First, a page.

Musically, Cohen relies on familiar melodicism and arrangements that are neither too spare nor too ornate, often slipping into the hymnal style that he’s done so well for so long. Vocally, Cohen employs a gravelly rasp that only occasionally defines a song’s melody, as he prefers to offer his lyrical observations in a near-spoken word context, perhaps a full circle homage to the poetry career he attempted before retrofitting his poems into lyrics.
Although these ruminations come in the twilight of Cohen’s career and existence, Old Ideas is not somber, bleak or depressing as a whole; he is as forceful, engaging and passionate on this album as on any of the other dozen in his estimable catalog. Like Tom Waits or Marianne Faithfull or Randy Newman, Leonard Cohen is not a particularly easy listen, especially for the casually interested. And while Old Ideas may not stand as the best album in Cohen’s canon, it is the best album he’s made as a 77-year-old elder statesman and pillar of all that is right and good about contemporary music.
• Speaking of elder statesmen, Ringo Starr’s solo career turns 42 this yea. In a lot of ways, he’s had the easiest path of any of the men who had been Beatles. Ringo always was and continues to be grossly underrated as a drummer. And, as little more than an occasional lead vocalist in the Fab Four’s power structure, there were very few expectations attached to his solo work, allowing him to explore a variety of musical options without worrying about the critical repercussions.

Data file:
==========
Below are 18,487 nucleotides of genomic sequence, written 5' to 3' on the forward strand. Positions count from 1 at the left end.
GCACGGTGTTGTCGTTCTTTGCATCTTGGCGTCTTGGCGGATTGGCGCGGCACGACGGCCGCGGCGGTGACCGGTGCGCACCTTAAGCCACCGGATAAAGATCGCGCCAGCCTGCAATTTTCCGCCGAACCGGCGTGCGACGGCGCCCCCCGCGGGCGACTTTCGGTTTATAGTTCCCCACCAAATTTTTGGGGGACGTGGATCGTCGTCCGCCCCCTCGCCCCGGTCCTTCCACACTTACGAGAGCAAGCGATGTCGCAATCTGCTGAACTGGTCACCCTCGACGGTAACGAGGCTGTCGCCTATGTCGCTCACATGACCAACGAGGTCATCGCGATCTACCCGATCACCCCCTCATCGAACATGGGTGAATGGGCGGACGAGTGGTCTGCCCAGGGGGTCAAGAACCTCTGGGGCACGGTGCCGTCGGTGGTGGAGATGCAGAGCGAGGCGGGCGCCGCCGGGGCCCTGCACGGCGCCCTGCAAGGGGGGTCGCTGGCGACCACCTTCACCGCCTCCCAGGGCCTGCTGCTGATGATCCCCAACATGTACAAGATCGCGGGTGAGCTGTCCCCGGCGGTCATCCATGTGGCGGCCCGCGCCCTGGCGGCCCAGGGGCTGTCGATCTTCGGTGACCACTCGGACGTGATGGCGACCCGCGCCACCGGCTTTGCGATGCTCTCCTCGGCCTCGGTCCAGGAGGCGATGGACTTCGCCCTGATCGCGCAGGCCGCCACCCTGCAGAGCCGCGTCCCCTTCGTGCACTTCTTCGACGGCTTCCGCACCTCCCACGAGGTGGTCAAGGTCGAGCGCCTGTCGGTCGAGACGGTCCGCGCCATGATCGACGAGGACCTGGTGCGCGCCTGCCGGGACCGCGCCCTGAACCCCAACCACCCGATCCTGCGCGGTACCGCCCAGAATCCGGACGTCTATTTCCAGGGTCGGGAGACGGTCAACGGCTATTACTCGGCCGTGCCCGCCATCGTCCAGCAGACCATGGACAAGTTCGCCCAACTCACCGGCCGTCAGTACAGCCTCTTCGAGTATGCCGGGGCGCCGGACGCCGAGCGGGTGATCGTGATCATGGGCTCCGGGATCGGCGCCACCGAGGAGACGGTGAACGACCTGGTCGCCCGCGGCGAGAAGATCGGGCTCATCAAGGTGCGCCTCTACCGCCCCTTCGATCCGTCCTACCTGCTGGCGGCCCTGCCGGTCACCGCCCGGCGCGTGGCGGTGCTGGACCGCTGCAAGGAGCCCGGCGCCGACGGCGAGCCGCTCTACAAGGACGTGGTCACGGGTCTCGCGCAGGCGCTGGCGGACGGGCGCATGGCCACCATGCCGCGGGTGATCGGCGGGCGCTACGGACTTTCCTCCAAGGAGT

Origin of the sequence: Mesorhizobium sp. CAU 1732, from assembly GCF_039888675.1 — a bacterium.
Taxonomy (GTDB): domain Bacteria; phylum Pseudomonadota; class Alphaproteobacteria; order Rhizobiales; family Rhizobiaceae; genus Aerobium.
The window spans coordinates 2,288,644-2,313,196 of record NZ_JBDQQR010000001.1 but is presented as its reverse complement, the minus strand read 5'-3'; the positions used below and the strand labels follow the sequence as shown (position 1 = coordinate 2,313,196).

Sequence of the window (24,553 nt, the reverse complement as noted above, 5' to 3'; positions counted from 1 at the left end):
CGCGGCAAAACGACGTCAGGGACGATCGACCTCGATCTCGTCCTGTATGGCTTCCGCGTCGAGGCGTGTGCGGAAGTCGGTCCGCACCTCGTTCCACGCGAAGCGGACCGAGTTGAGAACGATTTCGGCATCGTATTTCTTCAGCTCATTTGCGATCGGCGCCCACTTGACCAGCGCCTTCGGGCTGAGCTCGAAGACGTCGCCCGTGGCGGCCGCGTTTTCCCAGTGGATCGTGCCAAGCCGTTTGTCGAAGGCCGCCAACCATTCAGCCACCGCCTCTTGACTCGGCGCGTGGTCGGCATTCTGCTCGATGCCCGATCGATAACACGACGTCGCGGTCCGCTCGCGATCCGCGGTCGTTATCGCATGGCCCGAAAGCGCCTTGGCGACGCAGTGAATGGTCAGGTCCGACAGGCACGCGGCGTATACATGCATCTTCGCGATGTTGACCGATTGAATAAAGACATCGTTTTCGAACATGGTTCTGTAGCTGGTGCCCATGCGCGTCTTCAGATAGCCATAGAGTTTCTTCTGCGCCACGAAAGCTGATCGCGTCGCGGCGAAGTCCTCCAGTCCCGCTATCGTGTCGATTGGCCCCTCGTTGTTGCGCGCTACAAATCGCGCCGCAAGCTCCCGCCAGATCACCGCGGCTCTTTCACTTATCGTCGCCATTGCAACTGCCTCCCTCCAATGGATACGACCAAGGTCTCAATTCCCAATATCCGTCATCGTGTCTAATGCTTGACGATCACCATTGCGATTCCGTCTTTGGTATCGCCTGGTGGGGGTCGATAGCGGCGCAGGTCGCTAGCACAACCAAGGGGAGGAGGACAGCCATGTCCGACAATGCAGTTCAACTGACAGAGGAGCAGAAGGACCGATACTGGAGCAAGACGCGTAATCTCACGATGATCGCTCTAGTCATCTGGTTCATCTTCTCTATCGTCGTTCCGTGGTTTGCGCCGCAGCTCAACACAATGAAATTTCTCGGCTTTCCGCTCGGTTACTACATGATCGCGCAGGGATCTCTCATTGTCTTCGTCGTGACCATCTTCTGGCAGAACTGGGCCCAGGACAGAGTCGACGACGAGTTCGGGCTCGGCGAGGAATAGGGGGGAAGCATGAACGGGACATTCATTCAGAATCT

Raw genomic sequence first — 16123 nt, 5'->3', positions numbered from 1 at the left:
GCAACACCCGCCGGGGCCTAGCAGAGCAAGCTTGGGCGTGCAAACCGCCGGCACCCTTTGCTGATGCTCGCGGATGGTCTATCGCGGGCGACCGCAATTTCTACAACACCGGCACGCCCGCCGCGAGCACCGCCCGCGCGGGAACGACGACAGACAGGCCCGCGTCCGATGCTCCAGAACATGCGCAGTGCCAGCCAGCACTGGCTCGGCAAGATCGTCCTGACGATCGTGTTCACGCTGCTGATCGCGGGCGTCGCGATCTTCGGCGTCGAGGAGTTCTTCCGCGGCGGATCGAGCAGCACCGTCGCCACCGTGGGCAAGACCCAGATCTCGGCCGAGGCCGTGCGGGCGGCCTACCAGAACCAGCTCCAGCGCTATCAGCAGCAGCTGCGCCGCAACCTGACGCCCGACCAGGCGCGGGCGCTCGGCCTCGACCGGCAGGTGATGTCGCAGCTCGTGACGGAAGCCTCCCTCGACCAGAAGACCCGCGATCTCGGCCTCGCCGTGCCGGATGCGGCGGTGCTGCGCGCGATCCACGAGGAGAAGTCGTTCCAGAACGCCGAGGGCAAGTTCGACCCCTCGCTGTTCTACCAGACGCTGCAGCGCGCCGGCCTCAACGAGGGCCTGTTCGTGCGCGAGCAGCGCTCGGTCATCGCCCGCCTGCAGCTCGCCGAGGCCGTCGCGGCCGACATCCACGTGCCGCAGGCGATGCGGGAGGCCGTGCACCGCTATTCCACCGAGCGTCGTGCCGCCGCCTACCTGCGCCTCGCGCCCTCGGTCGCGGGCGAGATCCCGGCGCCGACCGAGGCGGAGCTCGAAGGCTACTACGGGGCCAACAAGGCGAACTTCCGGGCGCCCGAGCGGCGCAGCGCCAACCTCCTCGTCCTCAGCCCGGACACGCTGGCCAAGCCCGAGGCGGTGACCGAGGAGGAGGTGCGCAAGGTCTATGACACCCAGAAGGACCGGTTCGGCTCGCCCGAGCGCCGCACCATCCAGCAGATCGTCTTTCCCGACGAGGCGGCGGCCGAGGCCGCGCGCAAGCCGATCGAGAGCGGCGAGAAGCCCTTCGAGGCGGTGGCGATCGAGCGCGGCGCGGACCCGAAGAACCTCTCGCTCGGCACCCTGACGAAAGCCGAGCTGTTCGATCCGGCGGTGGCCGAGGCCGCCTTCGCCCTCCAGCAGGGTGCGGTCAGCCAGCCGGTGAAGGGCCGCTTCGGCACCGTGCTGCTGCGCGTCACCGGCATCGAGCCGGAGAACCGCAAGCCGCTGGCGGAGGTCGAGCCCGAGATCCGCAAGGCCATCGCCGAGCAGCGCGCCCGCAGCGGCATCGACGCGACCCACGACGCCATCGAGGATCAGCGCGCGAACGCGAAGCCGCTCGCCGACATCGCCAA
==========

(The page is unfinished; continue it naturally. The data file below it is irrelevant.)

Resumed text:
Of all the solo albums that have been birthed since the Beatles’ demise in 1970, Ringo has produced the most musically malleable and purely entertaining of the bunch. Unfortunately, they’ve also been the most spotty in terms of quality.
After the relative triumph of 2010’s Y Not, Ringo 2012 is something of an oddity. Sporting just nine tracks and clocking in at under 29 minutes, it barely qualifies as an album in today's terms, hewing closer to an EP (or perhaps it hearkens back to The Beatles’ golden age, when full albums were no more than 14 to 15 minutes per side).
Then there’s the matter of the album’s set list. Two of the tracks, the lead-off single “Wings” and “Step Lightly,” are both revisits from Ringo’s back catalog, while the cover of Buddy Holly’s “Think It Over” was included in last fall’s Holly tribute album, Listen to Me. The half dozen new songs on Ringo 2012 (a reference to his 1973 album, Ringo) are quite good — the thumping and aptly titled “Anthem,” the slinky Pop/Rock of the Starr/Van Dyke Parks co-write “Samba,” the punchy Pop love song “Wonderful,” the signature Ringo lope on the Joe Walsh co-written/guitared “Slow Down,” the familiar-themed “In Liverpool” and the album’s other cover, a spritely Skiffle-esque cover of “Rock Island Line.”